SSL encryption is based on a pair of cryptographic keys. These are pieces of information that actually encrypt and decrypt the information. Cryptographic keys are essential in any public key infrastructure (PKI)-based security.

How SSL certificate works

1. The visitor’s browser attempts to connect to the website secured with SSL.

2. The browser requests that the web server identify itself.

3. The server sends the browser a copy of its SSL Certificate.

4. The browser checks whether it trusts the SSL Certificate. It does this by checking if it trusts the Certificate Authority that issued the certificate. All major browsers come pre-installed with a trusted root store with vetted public roots from approved Certificate Authorities. This way a customer’s browser automatically knows who to trust. If the browser trusts the Certificate Authority, it extends that trust to the website and sends a message to the server confirming that.

5. The browser also checks the certificate status to see if the certificate is still valid, or if it has been revoked.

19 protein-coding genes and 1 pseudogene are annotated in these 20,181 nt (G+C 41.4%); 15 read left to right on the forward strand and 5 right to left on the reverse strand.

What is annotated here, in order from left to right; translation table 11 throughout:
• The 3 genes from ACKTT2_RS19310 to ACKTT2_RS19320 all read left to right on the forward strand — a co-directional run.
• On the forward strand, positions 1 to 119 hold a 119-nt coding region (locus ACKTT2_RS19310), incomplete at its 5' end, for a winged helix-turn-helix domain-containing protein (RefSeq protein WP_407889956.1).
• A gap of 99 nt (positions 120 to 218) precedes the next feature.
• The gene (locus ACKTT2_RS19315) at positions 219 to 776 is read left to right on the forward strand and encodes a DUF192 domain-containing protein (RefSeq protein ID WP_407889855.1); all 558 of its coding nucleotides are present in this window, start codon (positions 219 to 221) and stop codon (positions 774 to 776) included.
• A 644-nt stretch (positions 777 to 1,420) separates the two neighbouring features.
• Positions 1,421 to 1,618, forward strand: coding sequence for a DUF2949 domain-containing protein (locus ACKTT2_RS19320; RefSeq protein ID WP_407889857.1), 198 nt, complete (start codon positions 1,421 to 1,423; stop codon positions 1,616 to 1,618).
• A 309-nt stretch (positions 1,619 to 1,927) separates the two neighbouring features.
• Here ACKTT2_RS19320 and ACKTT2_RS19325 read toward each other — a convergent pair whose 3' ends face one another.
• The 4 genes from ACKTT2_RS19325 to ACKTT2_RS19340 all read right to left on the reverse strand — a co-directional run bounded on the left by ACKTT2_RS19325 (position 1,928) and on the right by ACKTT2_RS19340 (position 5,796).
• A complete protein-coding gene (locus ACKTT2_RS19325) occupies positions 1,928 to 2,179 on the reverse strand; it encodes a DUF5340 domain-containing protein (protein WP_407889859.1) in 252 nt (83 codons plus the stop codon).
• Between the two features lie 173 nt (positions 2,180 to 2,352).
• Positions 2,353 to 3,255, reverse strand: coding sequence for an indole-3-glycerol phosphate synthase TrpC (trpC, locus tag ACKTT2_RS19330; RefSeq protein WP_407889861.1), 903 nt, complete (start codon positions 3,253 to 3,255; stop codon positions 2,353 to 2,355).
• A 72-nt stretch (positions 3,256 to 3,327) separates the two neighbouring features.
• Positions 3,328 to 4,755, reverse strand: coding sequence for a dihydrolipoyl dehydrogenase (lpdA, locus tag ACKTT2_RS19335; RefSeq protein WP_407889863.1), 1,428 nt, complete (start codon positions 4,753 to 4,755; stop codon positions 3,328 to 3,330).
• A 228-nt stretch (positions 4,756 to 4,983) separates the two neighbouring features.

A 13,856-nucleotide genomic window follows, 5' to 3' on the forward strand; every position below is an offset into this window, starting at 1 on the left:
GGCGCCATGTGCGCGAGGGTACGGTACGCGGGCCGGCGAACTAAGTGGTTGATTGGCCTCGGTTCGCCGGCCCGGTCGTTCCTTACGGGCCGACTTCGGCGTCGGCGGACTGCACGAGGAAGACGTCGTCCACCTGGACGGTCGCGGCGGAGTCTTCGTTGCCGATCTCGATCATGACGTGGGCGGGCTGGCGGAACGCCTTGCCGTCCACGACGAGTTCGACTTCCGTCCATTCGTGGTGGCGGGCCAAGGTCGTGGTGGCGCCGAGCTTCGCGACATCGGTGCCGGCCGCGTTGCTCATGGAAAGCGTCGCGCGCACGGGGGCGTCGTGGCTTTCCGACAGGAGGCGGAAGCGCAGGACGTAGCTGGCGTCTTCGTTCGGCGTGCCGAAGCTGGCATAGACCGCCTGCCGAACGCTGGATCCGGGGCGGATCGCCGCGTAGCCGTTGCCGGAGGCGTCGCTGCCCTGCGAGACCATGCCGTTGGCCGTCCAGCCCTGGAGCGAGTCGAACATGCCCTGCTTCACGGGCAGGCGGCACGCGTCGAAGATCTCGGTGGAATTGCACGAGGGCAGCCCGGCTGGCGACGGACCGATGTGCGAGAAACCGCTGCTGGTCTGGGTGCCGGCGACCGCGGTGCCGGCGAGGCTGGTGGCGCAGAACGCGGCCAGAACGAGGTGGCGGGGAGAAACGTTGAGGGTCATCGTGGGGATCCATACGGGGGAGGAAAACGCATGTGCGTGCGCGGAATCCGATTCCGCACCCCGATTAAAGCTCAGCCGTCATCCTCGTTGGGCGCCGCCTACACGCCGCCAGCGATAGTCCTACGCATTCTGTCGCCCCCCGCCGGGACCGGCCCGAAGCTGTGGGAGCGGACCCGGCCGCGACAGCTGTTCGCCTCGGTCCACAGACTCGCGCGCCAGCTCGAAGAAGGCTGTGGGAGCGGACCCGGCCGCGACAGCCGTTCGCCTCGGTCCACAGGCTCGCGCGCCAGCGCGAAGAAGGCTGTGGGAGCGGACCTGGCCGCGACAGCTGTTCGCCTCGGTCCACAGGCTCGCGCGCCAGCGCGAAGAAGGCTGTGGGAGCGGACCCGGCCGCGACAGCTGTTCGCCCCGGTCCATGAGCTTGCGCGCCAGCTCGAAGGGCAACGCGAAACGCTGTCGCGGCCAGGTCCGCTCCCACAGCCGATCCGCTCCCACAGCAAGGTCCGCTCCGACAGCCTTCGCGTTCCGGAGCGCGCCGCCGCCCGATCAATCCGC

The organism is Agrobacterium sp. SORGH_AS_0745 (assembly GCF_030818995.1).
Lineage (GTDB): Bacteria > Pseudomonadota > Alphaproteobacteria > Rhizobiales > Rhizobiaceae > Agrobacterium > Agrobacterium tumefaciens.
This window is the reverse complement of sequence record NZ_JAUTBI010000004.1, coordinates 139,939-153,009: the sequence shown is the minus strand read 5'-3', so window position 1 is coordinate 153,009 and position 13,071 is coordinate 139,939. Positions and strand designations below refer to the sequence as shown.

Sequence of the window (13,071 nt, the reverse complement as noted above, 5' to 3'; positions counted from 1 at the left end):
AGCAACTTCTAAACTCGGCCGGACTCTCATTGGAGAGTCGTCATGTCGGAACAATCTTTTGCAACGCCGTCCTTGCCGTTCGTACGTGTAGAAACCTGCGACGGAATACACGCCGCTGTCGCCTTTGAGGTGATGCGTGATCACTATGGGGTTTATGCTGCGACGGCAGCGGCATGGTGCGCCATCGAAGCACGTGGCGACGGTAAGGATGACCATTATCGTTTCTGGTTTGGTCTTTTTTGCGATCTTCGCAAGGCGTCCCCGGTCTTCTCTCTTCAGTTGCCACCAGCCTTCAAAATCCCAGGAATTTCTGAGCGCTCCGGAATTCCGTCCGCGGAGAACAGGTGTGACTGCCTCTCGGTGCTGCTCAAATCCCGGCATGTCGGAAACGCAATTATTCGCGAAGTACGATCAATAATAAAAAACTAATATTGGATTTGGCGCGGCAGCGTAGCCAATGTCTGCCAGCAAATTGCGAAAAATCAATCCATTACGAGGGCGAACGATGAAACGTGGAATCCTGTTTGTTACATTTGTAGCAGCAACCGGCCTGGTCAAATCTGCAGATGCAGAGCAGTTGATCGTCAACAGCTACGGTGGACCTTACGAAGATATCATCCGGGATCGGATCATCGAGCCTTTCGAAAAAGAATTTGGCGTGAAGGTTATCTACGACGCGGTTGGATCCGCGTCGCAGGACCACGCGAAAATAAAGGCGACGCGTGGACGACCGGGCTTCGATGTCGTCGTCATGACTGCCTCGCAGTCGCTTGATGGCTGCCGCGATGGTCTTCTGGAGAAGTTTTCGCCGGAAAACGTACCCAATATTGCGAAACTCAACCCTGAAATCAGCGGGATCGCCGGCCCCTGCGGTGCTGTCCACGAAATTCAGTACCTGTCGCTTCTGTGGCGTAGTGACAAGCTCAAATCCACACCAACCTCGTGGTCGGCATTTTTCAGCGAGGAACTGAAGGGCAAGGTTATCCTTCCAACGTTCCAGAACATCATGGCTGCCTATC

This is generally done by one of two methods: Certificate Revocation List (CRL), a list of serial numbers of all revoked certificates that were issued by a particular CA certificate. The entire CRL is signed by the Certificate Authority so the browser can be assured that it’s authentic and hasn’t been tampered with. Online Certificate Status Protocol (OCSP), in which a request is made for a specific SSL certificate and a response is returned that indicates whether that certificate is valid or revoked.

The OCSP response is signed by the Certificate Authority so the browser can be assured that it’s authentic and hasn’t been tampered with. Most modern browsers rely on OCSP instead of CRLs. Certificates are revoked for various reasons, for example if they are improperly issued, or if the website owner has published false documents or suffered a security breach that exposed private keys.

6. Your server shares the public key with the browser. They use that key to securely agree on another key, the session key, that is used to set up a secure and encrypted channel to exchange data through.

7. Once a secure, encrypted connection is established, the visitor will see the website address begins ‘https’ rather than just ‘http’.This process is known as the SSL handshake, and it’s how SSL certificates work to prevent criminals eavesdropping and stealing information exchanged between  websites and visitors.